A financial auditor is another stakeholder in a financial institution. One assumption of a professional is the ability to complete an independent, high quality and unbiased audits (Moore). There is a potential conflict of interest between an auditor and a financial adviser especially when performed at the same time by one person (Miller, Roberts & Spence, 2005). An accounting company providing both auditing and financial advisory roles to another company may result to conflict of interest in the sense that the financial advisory role tends to bar the independent role of auditing. In the end, interfering with proper fiduciary roles of the auditor in ensuring the company's financial records are true, up to date and give a fair account of the operations in the company (Miller, Roberts & Spence, 2005). The Arthur Andersen auditing firm and their role in the collapse of their client Enron is one significant way to show the relationship between corruption and conflict of interest, which led to the company's collapse.
Upholding ethical corporate social responsibility and moral integrity in an organization requires one to deal with the arising conflicts of interests. Avoiding situations that could result in corruption is the most suitable way (Miller, Roberts & Spence, 2005). Ensuring there are stringent measures set aside regarding work allocation and responsibilities reduces the chances of potential conflicts arising. In a financial institution, the accounting responsibilities ought to be handled by the right department, which are the accounts and banking departments and their respective roles.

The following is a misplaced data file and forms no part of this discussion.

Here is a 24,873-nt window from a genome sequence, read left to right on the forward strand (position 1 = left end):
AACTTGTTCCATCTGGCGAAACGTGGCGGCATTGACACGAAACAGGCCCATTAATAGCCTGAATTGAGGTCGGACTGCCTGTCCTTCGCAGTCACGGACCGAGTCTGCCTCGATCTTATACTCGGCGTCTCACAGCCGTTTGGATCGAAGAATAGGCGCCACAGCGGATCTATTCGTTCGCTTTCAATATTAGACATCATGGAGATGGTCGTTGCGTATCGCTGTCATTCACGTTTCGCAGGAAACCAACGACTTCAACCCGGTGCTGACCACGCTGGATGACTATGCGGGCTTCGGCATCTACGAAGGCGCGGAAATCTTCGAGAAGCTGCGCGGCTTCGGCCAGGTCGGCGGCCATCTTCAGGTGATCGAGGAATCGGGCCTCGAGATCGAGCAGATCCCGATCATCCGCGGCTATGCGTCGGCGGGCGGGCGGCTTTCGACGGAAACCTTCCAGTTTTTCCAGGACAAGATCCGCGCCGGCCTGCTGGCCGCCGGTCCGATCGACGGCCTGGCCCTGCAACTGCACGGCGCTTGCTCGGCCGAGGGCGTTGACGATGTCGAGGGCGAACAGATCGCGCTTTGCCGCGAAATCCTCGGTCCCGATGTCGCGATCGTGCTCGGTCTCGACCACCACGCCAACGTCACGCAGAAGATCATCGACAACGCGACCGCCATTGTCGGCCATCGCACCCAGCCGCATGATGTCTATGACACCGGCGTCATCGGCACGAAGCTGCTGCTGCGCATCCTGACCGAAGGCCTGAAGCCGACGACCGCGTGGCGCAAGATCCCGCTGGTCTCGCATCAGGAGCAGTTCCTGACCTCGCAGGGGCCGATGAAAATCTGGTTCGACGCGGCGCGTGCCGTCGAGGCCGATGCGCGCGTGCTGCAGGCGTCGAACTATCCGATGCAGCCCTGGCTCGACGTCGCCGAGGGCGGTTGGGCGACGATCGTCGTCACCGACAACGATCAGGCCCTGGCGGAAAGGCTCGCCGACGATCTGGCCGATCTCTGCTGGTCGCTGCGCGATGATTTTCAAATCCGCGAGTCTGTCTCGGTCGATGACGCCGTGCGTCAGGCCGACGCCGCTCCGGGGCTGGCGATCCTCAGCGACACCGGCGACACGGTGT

Corruption is facilitated by secrecy within an organization (Miller, Roberts & Spence, 2005). In the end concealment of company reports and evidence leads to embezzlement of corporate profits without any form of justice and impunity. In order to deal with such detrimental situations, disclosure of one's conflict of interest becomes a powerful tool in dealing with corruption. Disclosure also aims at making sure corruption is controlled or at least one element of it is dealt with completely (Miller, Roberts & Spence, 2005).
Conflict of interest hinders many improvements within an organization. Corruption being dependent on conflict of interest erodes one's moral values as well as undermining their social and ethical responsibility towards their organization. Dealing with an individual or a company's potential conflict of interest ensures corruption and the collapse of such organizations becomes minimal.